ACO Cinemusica Richard TognettiA bold collaboration between two of Australia’s longest standing musical forces – the Australian Chamber Orchestra (ACO) and Synergy Percussion, Cinemusica brings some of the most iconic film scores to the concert platform in a national concert tour.

This is a chance to marvel at the skill of some of the finest film composers of the 20th and 21st centuries as these two intrepid ensembles explore the thrilling sonic possibilities of strings and percussion.

It’s been 30 years since the ACO and Synergy last performed together, so this is a momentous occasion,” says Richard Tognetti. “This program challenges the audience to think about the way music arises from its sources. You have Hollywood film composers Thomas Newman and Bernard Herrmann alongside 20th century European giants Xenakis and Bartók – all with different approaches to the compositional process, but all delivering music that is ripe for visual realisation.”

The ACO last collaborated with Timothy Constable on Timeline in 2014, a visual and sonic journey through the history of music, which was a sell-out hit. This time the award-winning percussionist and composer, will not only perform, but he also directs Synergy Percussion, and presents the world premiere of a new work, Cinemusica which he composed especially for the combined forces of the ACO and Synergy.

“I am really looking forward to this concert,” says Constable. “It’s an absolute kaleidoscope of wonderful sounds. Richard and I tabled some of our mutual favourite composers, and this beautiful filmic musical journey started to coalesce. From the intimate, fragile, crystalline stories by Thomas Newman, to the epic blockbuster narratives of Xenakis, and Bartók’s staggering masterwork of brilliant technique and emotive force, the possibilities with this combination are just endless. It will be such a joy to share the stage with the brilliant and hugely creative ACO.”

Composer Bernard Herrmann worked extensively with cinema’s supreme master of suspense, Alfred Hitchcock, on films that gave shape to the genre of the psychological thriller. Their extraordinary partnership included such films as The Man Who Knew Too Much, Vertigo and North by Northwest.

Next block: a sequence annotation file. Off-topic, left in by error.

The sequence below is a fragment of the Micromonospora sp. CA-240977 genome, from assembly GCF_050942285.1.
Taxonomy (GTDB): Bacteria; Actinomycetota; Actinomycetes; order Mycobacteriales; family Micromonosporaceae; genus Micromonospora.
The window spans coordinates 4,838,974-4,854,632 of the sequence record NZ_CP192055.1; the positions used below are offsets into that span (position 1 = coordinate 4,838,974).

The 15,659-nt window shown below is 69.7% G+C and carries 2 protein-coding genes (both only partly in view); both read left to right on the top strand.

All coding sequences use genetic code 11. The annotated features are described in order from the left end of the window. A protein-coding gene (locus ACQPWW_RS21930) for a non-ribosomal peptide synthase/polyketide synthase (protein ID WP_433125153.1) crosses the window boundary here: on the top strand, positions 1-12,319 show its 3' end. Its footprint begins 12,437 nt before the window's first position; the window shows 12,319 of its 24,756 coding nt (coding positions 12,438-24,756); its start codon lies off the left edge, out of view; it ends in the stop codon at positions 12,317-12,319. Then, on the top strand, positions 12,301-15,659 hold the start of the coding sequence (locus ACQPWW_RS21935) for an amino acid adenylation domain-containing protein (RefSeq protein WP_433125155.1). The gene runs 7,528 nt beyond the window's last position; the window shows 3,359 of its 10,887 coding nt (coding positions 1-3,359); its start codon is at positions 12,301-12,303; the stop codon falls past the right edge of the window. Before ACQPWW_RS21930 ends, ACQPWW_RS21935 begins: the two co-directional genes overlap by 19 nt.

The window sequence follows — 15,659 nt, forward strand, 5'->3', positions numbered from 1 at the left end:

But perhaps his most famous of all was Psycho, with its iconic ‘shower scene’ shrieking violin motif frequently topping the list of the scariest movie music of all time. The ACO performs Herrmann’s Suite for Strings from Psycho, viscerally familiar and indelibly conjuring the Hitchcock horror classic.

Thomas Newman is part of Hollywood film music royalty – his father Alfred Newman wrote the 20th Century Fox Fanfare, and his cousin Randy is one of America’s finest singer-songwriters. He has been nominated for a dozen Academy Awards and several Golden Globes, and has won a slew of Grammys and BAFTAs.

For TV, Newman has composed for The Newsroom, Boston Public and Six Feet Under for which he won an Emmy, and his music has been used at both summer and winter Olympic Games. Newman has created soundtracks for more than 50 films, rising to fame for his scoring of Desperately Seeking Susan, starring Madonna.

In Cinemusica, we hear selections from his hypnotic, yet witty score for the Academy Award-winning film, American Beauty, the vibrant and cynically humorous character film about American suburbia. The Herrmann and Newman works are bookended by the surging wildness of two works by Iannis Xenakis, Voile for strings and Psappha for percussion.

Romanian-born, Greek by descent, and ultimately French composer, Xenakis was a polymath. As well as being one of the most important post-war avant-garde composers, he was a mathematician and architect, and for more than a dozen years right-hand man to architect, Le Corbusier.

Finishing this cinematically inspired concert is Bartók’s epic Music for Strings, Percussion and Celesta. The icy atmospherics of Bartók’s work found an unforgettable visual accompaniment when Stanley Kubrick used it to chilling effect in The Shining.

Following performances in Sydney and Brisbane, Cinemusica will be presented in Canberra (9 April), Melbourne (10 & 11 April), and Adelaide (12 April). For more information, visit: for details.

Image: Richard Tognetti – courtesy of the Australian Chamber Orchestra